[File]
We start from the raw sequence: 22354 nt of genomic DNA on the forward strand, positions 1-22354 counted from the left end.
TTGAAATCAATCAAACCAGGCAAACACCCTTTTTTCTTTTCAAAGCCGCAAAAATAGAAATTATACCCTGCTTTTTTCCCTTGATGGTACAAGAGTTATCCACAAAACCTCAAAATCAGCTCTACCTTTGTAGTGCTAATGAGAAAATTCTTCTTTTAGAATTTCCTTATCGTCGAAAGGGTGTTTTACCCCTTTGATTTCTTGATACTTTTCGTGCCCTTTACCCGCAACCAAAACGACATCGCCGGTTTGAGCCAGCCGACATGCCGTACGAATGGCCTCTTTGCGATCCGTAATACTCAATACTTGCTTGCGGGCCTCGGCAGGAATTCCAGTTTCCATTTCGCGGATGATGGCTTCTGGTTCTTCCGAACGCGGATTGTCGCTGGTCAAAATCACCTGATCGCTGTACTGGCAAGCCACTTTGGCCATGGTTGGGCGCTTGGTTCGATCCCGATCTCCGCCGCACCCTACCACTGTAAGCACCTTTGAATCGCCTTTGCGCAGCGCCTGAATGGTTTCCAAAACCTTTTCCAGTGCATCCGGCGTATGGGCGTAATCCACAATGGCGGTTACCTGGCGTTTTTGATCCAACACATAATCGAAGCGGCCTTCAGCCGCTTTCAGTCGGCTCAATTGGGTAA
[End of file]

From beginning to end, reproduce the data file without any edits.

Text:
We start from the raw sequence: 22354 nt of genomic DNA on the forward strand, positions 1-22354 counted from the left end.
TTGAAATCAATCAAACCAGGCAAACACCCTTTTTTCTTTTCAAAGCCGCAAAAATAGAAATTATACCCTGCTTTTTTCCCTTGATGGTACAAGAGTTATCCACAAAACCTCAAAATCAGCTCTACCTTTGTAGTGCTAATGAGAAAATTCTTCTTTTAGAATTTCCTTATCGTCGAAAGGGTGTTTTACCCCTTTGATTTCTTGATACTTTTCGTGCCCTTTACCCGCAACCAAAACGACATCGCCGGTTTGAGCCAGCCGACATGCCGTACGAATGGCCTCTTTGCGATCCGTAATACTCAATACTTGCTTGCGGGCCTCGGCAGGAATTCCAGTTTCCATTTCGCGGATGATGGCTTCTGGTTCTTCCGAACGCGGATTGTCGCTGGTCAAAATCACCTGATCGCTGTACTGGCAAGCCACTTTGGCCATGGTTGGGCGCTTGGTTCGATCCCGATCTCCGCCGCACCCTACCACTGTAAGCACCTTTGAATCGCCTTTGCGCAGCGCCTGAATGGTTTCCAAAACCTTTTCCAGTGCATCCGGCGTATGGGCGTAATCCACAATGGCGGTTACCTGGCGTTTTTGATCCAACACATAATCGAAGCGGCCTTCAGCCGCTTTCAGTCGGCTCAATTGGGTAA